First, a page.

Editor's note: The Internal Revenue Service's recent release of a groundbreaking proposed revenue ruling on not-for-profit hospitals' physician-recruitment tactics (March 20, p. 3) elicited a strong response from attorneys and consultants across the country. Some like it, some don't. We asked five experts to comment on specific portions of the proposed ruling: demonstrated need for physicians, reasonableness of recruitment incentives, board approval of recruitment pacts, relationship with Hermann Hospital recruitment guidelines and interplay with the Medicare anti-kickback laws.
A tax-exempt organization should document that recruitment incentives fulfill its charitable mission before offering them to physicians. The IRS' recently proposed revenue ruling provides guidance on how to accomplish this task.
A hospital must demonstrate that the community needs the physician or that the hospital's need for the physician benefits the community. It is not sufficient merely to demonstrate that the physician will improve the hospital's financial condition. The hospital should survey its community and document all evidence of need.
Such evidence can include population-to-physician specialty ratios and documentation that indigent patients or Medicaid recipients are being underserved by a particular specialty.-Gerald Peters, attorney with Latham & Watkins in San Francisco
With its proposed revenue ruling, the IRS is shying away from blanket statements and going back to evaluating an overall financial package. This is good news for healthcare providers because the ability to attract needed physicians often relies not just on money but on flexibility and creativeness in meeting physician requests.
The recognition of signing bonuses, malpractice insurance and practice start-up costs as acceptable incentives will encourage providers to offer them more freely.
Although the IRS didn't present specifics on the value of incentives, some mentions in the ruling will be helpful-particularly the point that net income guarantees and rent for office space must be reasonable and based on market compensation and rates.-Roger Bonds, president of the National Institute of Physician Recruitment and Retention
One of the more significant concepts in the IRS' proposed revenue ruling is the suggestion that hospital governing boards assume direct involvement in the review and approval of specific physician-recruitment incentive packages. This would be a major policy shift for the IRS.
Each of the four "blessed" recruitment scenarios in the ruling describes a recruitment package that's been "approved by the hospital's board of directors or its designee." This strongly suggests that the IRS' willingness to approve a particular recruitment package is based on the oversight provided by the board, which is composed of independent community leaders.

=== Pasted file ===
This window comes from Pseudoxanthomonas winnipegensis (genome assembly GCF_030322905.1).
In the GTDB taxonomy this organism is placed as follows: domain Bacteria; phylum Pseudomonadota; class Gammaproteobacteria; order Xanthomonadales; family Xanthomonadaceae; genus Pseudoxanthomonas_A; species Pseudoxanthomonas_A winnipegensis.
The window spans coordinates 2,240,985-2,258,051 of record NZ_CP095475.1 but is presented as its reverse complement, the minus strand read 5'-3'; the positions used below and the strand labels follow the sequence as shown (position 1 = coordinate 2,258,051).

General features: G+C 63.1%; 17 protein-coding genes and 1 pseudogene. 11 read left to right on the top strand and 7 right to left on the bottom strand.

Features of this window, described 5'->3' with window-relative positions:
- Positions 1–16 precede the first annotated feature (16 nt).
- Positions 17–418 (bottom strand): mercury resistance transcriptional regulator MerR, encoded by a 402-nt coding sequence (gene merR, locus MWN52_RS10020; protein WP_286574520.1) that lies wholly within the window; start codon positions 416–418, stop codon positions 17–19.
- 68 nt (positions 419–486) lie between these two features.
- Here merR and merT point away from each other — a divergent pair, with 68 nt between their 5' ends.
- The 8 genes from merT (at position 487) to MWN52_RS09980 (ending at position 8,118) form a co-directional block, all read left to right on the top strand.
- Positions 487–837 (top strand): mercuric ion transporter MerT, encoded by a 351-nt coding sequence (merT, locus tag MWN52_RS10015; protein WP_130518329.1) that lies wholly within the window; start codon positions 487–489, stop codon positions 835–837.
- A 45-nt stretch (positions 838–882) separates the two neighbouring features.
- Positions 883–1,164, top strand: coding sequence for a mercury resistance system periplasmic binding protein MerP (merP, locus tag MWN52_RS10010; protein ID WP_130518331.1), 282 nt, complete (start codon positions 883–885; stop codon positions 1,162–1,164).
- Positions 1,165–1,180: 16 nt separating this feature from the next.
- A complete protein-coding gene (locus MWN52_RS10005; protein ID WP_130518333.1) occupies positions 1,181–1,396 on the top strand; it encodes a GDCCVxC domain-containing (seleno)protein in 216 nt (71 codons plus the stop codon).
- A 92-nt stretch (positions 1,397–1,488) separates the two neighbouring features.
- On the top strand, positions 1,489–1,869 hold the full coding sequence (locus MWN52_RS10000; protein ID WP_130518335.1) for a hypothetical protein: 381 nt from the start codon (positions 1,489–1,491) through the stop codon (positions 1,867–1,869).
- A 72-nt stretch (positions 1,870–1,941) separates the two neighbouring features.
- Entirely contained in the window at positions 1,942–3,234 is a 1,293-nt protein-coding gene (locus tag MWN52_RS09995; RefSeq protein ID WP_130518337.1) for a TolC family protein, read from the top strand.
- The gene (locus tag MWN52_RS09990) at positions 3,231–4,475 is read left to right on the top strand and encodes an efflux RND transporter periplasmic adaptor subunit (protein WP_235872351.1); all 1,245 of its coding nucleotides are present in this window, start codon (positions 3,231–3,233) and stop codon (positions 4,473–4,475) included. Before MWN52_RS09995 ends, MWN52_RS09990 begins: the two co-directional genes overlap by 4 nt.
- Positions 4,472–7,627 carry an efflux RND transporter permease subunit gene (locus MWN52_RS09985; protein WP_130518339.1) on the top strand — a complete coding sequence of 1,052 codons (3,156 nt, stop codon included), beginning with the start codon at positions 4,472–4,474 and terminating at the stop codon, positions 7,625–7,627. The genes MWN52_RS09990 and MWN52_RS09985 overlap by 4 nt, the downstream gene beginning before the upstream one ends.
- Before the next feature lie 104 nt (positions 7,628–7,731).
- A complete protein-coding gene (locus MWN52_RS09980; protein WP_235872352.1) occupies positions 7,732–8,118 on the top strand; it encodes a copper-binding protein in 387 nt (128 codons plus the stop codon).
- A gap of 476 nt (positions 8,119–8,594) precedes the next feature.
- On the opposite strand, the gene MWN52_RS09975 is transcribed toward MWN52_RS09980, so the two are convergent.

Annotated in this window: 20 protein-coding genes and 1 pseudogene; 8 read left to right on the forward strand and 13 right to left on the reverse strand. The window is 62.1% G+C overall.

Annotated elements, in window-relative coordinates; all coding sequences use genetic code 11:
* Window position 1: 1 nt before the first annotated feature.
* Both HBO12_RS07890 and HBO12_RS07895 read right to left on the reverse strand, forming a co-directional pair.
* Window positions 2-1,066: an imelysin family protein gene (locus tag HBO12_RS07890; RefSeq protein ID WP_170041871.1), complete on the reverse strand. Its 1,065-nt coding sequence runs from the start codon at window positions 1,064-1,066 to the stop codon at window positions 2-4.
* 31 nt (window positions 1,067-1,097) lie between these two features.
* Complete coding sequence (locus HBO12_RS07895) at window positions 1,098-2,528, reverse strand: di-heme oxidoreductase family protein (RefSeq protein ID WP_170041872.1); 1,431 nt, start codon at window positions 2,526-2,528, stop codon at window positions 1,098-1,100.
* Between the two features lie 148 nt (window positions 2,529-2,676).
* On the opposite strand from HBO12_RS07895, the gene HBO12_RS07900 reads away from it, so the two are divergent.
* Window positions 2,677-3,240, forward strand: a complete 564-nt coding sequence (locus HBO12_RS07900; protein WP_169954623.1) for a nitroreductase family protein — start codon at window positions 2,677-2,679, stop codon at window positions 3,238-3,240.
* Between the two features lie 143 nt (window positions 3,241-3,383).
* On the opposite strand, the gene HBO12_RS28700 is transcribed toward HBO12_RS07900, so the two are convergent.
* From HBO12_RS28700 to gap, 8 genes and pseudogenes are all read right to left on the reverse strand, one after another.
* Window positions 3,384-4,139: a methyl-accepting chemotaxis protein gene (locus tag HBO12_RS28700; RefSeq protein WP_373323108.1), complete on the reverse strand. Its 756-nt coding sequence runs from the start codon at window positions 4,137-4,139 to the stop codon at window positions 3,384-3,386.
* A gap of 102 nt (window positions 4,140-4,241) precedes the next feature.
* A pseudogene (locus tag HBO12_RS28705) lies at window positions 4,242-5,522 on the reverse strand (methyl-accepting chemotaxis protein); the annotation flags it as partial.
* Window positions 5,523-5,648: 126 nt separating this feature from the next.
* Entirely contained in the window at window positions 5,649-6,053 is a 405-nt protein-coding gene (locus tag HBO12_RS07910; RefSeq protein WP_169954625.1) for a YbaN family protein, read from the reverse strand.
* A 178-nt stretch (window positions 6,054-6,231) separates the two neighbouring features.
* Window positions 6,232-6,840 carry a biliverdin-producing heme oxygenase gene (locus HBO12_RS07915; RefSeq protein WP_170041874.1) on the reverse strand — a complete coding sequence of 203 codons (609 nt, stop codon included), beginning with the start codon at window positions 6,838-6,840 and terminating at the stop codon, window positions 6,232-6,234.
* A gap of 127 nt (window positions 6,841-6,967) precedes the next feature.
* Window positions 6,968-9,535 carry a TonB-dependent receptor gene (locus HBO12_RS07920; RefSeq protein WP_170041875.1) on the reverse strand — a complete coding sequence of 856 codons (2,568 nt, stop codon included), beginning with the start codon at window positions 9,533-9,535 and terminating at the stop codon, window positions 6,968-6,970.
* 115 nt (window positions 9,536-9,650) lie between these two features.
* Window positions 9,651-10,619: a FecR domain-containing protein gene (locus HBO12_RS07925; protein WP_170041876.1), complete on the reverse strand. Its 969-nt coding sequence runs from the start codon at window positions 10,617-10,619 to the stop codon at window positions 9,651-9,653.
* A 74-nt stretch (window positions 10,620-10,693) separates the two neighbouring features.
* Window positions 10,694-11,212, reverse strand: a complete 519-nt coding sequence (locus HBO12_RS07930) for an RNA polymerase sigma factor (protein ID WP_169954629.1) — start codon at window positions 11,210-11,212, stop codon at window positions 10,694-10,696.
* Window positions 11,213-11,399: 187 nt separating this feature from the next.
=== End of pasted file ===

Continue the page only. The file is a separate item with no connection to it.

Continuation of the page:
The IRS in past audit guidelines suggested that boards simply review loans to doctors.-Michael Peregrine, attorney with Gardner, Carton & Douglas in Chicago
The IRS' proposed revenue ruling is a significant improvement over the physician-recruitment guidelines the agency set forth in last year's Hermann Hospital closing agreement because it will have general applicability.
The Hermann guidelines (Oct. 24, 1994, p. 2) were useful in their specificity and covered more territory than the IRS' recently proposed ruling. Unfortunately, they were substantially more restrictive than prior positions taken by the IRS, in part, because they were used as corrective action against one hospital.
The new ruling's "safe harbor" approach is beneficial because it permits healthcare organizations to provide justifications for the incentives they use based on specific facts and circumstances.-Thomas Hyatt, attorney with Powers Pyles Sutter & Verville in Washington
The IRS' proposed ruling, if made final, would level the playing field in physician recruitment between tax-exempt and investor-owned hospitals, both of which are subject to the anti-kickback provisions of the fraud and abuse statutes.
One hospital in the ruling lost its exemption because it was found guilty of criminal kickback violations.
The ruling makes clear that tax-exempt hospitals need not attempt to quantify community benefits from recruiting a physician. This analysis was virtually impossible to complete without quantifying expected admissions and referrals-a suspect exercise under the kickback laws.
The ruling also makes clear that only a criminal action involving substantial hospital assets and activities justifies exemption revocation.-Elizabeth Mills, attorney with McDermott, Will & Emery in Chicago